A fully working IDE with ABAQUS Python

I have been painfully struggling with finding a good Python IDE, which can use ABAQUS Python (since it is installed, why bother install another version of Python?!!)

I ever used Spyder but it seems packed with PythonXY. So install another Python. And strangely it can not start with a flash. Do not have time to find the problem. Give up.

I intended to use Wing IDE again. The old version I ever used seems can not link properly to my new version of ABAQUS 2016. Sadly the new version of Wing IDE needs $. give up

Thinking about to try other things like anacoda pycharm but all seems take time to learn. andy they may all have problem linking with ABAQUS python. Give up

Finally noticed that Python Tools for Visual Studio. I have VS2012 installed on my computer. So I downloaded the compatible version
Start VS, need Python environment:

Tools–>Options–>Python Tools–>Environmnet Options:
Give a name, i used Abaqus Python
Path :C:\SIMULIA\CAE\2016\win_b64\tools\SMApy\python2.7\python.exe
Windows Path: C:\SIMULIA\CAE\2016\win_b64\tools\SMApy\python2.7\pythonw.exe
Library Path: C:\SIMULIA\CAE\2016\win_b64\tools\SMApy\python2.7\Lib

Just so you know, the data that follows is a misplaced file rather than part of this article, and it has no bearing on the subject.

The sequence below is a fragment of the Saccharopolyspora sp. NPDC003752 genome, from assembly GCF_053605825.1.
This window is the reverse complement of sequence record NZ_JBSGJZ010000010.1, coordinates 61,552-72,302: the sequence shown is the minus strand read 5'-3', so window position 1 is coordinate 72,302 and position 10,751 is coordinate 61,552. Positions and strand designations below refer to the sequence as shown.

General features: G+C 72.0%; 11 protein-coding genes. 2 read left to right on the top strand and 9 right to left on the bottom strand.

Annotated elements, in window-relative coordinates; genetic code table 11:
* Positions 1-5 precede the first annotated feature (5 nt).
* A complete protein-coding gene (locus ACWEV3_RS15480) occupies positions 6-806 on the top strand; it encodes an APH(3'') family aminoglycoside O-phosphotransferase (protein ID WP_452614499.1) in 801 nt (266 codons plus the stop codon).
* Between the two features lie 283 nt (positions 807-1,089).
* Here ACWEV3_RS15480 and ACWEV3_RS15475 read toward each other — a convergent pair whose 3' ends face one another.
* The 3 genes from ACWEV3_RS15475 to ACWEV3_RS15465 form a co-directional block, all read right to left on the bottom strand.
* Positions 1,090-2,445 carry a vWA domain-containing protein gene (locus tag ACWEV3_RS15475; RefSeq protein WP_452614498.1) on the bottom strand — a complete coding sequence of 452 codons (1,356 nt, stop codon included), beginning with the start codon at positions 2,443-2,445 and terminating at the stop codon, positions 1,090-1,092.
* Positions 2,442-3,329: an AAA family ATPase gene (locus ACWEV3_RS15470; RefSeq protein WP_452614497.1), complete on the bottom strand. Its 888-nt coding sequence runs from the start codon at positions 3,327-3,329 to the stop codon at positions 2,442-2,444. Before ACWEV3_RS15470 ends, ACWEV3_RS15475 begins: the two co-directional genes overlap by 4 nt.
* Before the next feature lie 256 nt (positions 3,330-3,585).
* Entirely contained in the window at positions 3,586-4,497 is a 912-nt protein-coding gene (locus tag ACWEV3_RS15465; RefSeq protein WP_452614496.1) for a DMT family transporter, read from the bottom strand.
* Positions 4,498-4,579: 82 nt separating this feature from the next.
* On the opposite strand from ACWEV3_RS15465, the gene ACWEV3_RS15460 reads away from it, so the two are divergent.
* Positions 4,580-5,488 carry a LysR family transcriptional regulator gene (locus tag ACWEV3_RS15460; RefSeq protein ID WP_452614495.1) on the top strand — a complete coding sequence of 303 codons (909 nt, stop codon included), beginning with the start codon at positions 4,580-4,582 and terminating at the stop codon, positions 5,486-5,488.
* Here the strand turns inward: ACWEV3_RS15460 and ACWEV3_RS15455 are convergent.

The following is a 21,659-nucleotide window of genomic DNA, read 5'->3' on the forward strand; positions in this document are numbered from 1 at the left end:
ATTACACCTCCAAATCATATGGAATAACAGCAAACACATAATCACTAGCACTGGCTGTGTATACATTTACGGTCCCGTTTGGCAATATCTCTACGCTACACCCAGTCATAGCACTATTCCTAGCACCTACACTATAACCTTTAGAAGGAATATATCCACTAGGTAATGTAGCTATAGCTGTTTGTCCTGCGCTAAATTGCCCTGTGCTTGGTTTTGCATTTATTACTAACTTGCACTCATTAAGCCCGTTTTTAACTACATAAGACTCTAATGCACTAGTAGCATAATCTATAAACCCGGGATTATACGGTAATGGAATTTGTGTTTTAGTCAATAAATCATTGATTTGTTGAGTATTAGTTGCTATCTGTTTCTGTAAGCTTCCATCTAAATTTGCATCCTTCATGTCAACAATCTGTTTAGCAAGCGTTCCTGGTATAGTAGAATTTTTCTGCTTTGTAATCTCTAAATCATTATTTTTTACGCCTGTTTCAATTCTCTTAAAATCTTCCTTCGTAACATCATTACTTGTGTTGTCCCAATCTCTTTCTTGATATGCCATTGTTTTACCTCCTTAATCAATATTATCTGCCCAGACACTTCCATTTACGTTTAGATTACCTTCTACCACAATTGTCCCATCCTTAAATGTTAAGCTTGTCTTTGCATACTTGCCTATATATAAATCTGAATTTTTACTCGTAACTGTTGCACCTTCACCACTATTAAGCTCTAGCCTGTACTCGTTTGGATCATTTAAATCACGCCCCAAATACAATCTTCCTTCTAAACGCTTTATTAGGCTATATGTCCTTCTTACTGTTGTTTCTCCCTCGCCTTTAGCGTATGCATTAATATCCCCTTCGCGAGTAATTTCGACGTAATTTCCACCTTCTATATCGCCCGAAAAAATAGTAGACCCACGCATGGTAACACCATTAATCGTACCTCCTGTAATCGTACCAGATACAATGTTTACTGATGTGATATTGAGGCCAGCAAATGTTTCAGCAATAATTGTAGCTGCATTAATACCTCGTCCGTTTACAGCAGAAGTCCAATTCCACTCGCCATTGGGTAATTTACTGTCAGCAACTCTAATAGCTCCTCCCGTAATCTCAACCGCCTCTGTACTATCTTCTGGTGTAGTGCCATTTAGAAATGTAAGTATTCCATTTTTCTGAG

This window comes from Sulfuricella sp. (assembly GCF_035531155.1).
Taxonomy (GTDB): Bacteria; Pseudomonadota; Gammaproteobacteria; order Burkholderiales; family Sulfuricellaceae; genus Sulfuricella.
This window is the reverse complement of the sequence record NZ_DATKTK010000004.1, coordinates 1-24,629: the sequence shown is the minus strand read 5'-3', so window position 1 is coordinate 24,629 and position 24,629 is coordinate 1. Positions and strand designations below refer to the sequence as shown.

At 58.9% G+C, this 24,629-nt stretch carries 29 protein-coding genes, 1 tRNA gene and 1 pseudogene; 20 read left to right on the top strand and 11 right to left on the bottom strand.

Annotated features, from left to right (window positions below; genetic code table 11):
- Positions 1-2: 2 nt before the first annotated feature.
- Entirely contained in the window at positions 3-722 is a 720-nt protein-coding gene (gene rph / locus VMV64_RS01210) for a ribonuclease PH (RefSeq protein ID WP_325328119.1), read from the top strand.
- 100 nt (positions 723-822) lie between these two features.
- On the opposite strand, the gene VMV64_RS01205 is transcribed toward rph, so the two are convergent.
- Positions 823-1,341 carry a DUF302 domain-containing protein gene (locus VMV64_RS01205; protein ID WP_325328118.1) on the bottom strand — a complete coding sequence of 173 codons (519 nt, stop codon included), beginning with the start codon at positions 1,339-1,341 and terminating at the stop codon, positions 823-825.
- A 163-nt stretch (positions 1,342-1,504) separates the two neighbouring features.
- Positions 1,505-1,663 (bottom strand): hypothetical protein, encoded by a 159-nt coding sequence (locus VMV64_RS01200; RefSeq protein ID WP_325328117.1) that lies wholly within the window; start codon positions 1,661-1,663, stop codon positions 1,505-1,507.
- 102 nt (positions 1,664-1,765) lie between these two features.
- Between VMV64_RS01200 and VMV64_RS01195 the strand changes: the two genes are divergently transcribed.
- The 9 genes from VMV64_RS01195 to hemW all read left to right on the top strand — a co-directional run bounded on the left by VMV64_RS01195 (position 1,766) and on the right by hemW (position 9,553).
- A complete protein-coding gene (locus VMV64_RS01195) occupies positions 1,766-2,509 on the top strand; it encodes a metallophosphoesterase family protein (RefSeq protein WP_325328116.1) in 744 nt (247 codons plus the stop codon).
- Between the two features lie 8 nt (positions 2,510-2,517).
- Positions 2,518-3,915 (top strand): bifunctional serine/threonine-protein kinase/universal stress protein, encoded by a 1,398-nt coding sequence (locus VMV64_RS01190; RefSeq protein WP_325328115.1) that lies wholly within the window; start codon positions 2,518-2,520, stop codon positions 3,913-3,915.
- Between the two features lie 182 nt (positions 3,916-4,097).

Architecture: x64
Language version: 2.7
Path Environment variable: blank

It is workinging! Enjoying python debugging using Visual Studio interface!!

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aims and objectives – what’s the difference?

This is from the below link with acknowledgement to the original author
It is really helpful to understand the difference, especially in fund application.

aims and objectives – what’s the difference?

You’re ready, you’re aimed, and now you have to fire off the objectives. But you’re a bit confused. What”s the difference between the two?

An aims-objectives confusion might arise when you are writing thesis proposal and the introductory thesis chapter. It’s always an issue in research bids. The what’s-the-difference question can have you going around in ever smaller unproductive circles if you can’t figure out a way to differentiate between the two things. And the difference is something I’ve recently been asked about, so I’ve decided to post something of an answer.